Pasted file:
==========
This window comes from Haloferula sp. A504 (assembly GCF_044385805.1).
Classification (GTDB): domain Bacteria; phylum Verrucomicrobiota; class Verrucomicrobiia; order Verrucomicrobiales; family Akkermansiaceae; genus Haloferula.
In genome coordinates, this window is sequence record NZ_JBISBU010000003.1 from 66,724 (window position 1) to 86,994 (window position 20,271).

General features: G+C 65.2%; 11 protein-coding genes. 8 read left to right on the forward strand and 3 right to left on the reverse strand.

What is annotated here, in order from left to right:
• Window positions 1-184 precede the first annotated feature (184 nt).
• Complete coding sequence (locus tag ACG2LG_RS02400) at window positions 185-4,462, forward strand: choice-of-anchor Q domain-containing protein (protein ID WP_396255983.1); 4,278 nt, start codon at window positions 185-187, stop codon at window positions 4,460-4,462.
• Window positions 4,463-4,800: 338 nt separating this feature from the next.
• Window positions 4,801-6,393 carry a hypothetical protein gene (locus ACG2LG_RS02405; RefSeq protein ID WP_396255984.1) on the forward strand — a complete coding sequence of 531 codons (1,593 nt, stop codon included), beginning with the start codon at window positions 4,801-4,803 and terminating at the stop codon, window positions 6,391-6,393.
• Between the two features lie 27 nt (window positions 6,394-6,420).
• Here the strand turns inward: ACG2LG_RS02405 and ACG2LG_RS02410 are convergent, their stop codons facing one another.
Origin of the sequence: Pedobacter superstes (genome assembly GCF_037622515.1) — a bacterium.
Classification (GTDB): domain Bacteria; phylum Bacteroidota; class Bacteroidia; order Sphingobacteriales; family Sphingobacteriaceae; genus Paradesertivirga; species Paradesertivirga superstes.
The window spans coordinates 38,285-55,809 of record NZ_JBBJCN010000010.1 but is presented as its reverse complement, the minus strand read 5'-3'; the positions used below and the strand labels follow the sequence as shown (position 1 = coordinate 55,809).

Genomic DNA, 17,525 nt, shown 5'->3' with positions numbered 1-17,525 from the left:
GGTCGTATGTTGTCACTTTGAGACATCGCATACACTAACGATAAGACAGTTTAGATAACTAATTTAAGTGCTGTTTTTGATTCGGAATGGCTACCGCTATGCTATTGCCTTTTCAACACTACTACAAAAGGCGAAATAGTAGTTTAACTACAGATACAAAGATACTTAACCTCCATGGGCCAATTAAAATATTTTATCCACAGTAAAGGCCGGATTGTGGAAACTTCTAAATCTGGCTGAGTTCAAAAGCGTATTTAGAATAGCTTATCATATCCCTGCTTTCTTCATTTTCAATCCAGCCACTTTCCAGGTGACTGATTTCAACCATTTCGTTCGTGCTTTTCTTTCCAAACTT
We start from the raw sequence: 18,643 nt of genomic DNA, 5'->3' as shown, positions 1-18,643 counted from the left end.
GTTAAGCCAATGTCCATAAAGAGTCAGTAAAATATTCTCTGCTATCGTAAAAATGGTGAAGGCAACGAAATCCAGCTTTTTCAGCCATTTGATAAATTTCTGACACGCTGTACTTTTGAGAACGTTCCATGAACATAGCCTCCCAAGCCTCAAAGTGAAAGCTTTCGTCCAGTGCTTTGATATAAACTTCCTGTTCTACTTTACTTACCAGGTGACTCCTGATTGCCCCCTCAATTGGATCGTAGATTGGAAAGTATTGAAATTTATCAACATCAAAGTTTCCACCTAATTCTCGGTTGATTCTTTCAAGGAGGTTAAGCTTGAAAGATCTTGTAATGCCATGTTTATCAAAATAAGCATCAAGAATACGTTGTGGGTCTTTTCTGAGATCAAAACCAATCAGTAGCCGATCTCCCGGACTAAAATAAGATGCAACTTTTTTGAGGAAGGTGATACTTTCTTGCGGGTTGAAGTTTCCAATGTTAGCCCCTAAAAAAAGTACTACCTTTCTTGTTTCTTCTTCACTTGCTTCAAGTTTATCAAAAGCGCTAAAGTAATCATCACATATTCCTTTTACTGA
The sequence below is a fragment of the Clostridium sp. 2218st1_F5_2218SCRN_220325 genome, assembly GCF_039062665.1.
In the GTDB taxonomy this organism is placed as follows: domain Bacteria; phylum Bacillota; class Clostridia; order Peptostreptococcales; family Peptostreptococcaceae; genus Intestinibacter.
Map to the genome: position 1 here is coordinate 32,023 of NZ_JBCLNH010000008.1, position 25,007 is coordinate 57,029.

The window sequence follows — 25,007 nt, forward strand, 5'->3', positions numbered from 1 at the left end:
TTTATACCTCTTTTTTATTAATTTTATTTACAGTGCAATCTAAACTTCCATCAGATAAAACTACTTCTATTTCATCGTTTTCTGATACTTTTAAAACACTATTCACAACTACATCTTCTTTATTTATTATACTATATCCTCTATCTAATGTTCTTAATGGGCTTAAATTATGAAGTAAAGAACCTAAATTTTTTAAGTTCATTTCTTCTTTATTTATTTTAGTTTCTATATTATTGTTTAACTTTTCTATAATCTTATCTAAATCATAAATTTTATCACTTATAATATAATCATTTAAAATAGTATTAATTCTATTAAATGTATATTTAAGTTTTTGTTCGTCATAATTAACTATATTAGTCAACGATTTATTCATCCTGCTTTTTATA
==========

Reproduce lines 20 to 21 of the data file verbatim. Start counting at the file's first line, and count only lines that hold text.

In the GTDB taxonomy this organism is placed as follows: domain Bacteria; phylum Bacillota; class Clostridia; order Peptostreptococcales; family Peptostreptococcaceae; genus Intestinibacter.
Map to the genome: position 1 here is coordinate 32,023 of NZ_JBCLNH010000008.1, position 25,007 is coordinate 57,029.